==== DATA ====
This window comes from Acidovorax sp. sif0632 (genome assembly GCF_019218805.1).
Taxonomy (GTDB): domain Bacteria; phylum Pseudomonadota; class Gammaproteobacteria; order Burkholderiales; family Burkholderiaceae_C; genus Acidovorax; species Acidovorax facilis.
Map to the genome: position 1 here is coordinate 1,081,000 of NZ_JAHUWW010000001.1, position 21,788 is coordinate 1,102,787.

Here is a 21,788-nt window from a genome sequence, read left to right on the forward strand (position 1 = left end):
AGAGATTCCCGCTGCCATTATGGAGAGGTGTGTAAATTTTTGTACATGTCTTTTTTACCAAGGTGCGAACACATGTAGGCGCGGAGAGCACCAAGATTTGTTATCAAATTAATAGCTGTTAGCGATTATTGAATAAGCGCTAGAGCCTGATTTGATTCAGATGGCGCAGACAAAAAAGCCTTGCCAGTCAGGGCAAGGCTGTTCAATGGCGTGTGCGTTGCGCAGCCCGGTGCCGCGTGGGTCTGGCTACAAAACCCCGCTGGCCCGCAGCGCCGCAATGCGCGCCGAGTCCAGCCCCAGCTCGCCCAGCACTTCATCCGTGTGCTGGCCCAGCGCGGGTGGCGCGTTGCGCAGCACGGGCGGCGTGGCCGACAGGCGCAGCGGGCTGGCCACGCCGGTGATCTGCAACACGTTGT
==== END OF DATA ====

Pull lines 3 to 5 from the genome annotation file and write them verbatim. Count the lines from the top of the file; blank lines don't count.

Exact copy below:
Map to the genome: position 1 here is coordinate 1,081,000 of NZ_JAHUWW010000001.1, position 21,788 is coordinate 1,102,787.

Here is a 21,788-nt window from a genome sequence, read left to right on the forward strand (position 1 = left end):
AGAGATTCCCGCTGCCATTATGGAGAGGTGTGTAAATTTTTGTACATGTCTTTTTTACCAAGGTGCGAACACATGTAGGCGCGGAGAGCACCAAGATTTGTTATCAAATTAATAGCTGTTAGCGATTATTGAATAAGCGCTAGAGCCTGATTTGATTCAGATGGCGCAGACAAAAAAGCCTTGCCAGTCAGGGCAAGGCTGTTCAATGGCGTGTGCGTTGCGCAGCCCGGTGCCGCGTGGGTCTGGCTACAAAACCCCGCTGGCCCGCAGCGCCGCAATGCGCGCCGAGTCCAGCCCCAGCTCGCCCAGCACTTCATCCGTGTGCTGGCCCAGCGCGGGTGGCGCGTTGCGCAGCACGGGCGGCGTGGCCGACAGGCGCAGCGGGCTGGCCACGCCGGTGATCTGCAACACGTTGT